21 OCTOBER 1972, Page 22


Politician as hero

Christopher Hudson

The Candidate (' A' Bloomsbury), directed by Michael Ritchie who made Downhill Racer, is the best film about American electioneering politics since The President's Analyst. A young lawyer, whose father once was Governor of California and leader of the minority party (clearly the Democrats) is cold-bloodedly picked out by the party campaign leader to oppose the Republican incumbent for the Californian Senate seat. As a politician-inthe-making, Bill McKay has all the right qualities, even if he doesn't yet appreciate them. He is young (a 'new image '), energetic, resilient (can cope with being packaged and sold), good-looking (presentable in front of the television cameras), a fluent speaker (can learn to move easily into the higher jargon), and sincerely angered by discrimination and inequality (has an eye for the liberal issues). He is persuaded to oppose the Republican, Crocker Jarmon, on the understanding that he will lose, and is therefore free to say what he likes.

As the campaign gets under way, it becomes apparent that Bill McKay is in with a chance. At once the pressure mounts, and the presentation of the candidate becomes the first priority. While he is guided, prompted, chided and harried by the campaign manager (an impressively fanatic performance by Peter Boyle) a producer from commercial television arranges confrontations and interviews. He presents McKay as the man in the home, the man in the street, the man on the beaches, and skilfully edits the resulting footage — trimming out off-the-cuff promises, ungainly expressions and other instances of unplanned spontaneity. The campaign urges him forward into speaking engagements, television appearances and major campaign speeches. The flags are out, giant portraits loom above the rostra, and music swells behind the closing cadences of each candidate as he pounds the table and orates about faith, compassion, the old, the black, the poor, the weak, the badly housed, compassion, faith, the need to pull together as one. McKay is younger, less cynical about his application of sincerity, but the rhetoric is much the same; the fine phrases bubble out brightly and dissolve in the smokefilled room.

The Candidate is as exciting and dramatic as any play, but it is not .presented histrionically. Its implicit evidence is that electioneering politics is a theatrical performance with its own scriptwriters, make-up girls, prop men and stage-directors. The hero is the politician: he moves to plotted stage instructions; he speaks plotted lines. Robert Redford is the candidate, McKay, and in playing the part well and authentically, he becomes himself a feasible candidate. One of the film's successful ironies is the realisation it compels that an intelligent and above all photogenic actor, baked by a sophisticated party machine, would have in the American system an immediate advantage over rivals who are less presentable on television and in the street. Whether his views are those of Ronald Reagan or Paul Newman, Shirley Temple Black or Shirley Maclaine, it emerges that the actor has a supra-political appeal, like that of a constitutional monarch. Robert Redford, one is glad to hear, disapproves of this.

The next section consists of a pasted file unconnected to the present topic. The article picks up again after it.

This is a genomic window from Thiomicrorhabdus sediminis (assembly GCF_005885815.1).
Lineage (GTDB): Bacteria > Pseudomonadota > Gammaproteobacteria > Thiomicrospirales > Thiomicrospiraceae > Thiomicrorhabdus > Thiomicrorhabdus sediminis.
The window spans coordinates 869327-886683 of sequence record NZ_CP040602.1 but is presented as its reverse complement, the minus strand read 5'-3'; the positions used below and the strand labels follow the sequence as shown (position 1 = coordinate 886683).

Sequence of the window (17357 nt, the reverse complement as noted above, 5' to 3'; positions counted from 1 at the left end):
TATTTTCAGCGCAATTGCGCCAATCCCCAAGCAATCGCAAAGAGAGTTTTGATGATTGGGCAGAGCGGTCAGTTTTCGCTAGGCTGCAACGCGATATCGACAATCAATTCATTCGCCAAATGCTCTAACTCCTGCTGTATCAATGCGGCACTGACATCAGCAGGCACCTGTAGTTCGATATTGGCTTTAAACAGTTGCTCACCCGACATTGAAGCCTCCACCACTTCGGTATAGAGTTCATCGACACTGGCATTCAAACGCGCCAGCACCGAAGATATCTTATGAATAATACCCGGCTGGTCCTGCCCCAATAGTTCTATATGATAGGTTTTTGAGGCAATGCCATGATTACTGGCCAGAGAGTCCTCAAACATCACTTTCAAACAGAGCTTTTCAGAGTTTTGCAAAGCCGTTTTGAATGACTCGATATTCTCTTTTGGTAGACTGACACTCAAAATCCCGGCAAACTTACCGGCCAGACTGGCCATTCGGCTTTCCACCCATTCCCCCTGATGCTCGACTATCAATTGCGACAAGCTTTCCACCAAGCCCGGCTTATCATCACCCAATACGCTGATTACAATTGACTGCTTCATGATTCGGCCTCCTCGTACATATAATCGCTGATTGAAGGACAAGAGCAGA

Two other matters of interest are highlighted by The Candidate. The. first is that clear-cut political issues of a controversial nature cannot be sustained throughout a campaign. When presentation is as important as this, one misplaced emphasis — in support of school bussing for instance — can be exaggerated by the media until it overshadows every other issue the candidate wants to raise. The second, as the candidate's campaign catches alight and he learns to expect automatic congratulation and support from partisan crowds, is the difficulty not to super-boarding-house of that name in the believe that his election speeches, in their mixture of political placebos and rousing rhodomontade, are important statements coming from an important man.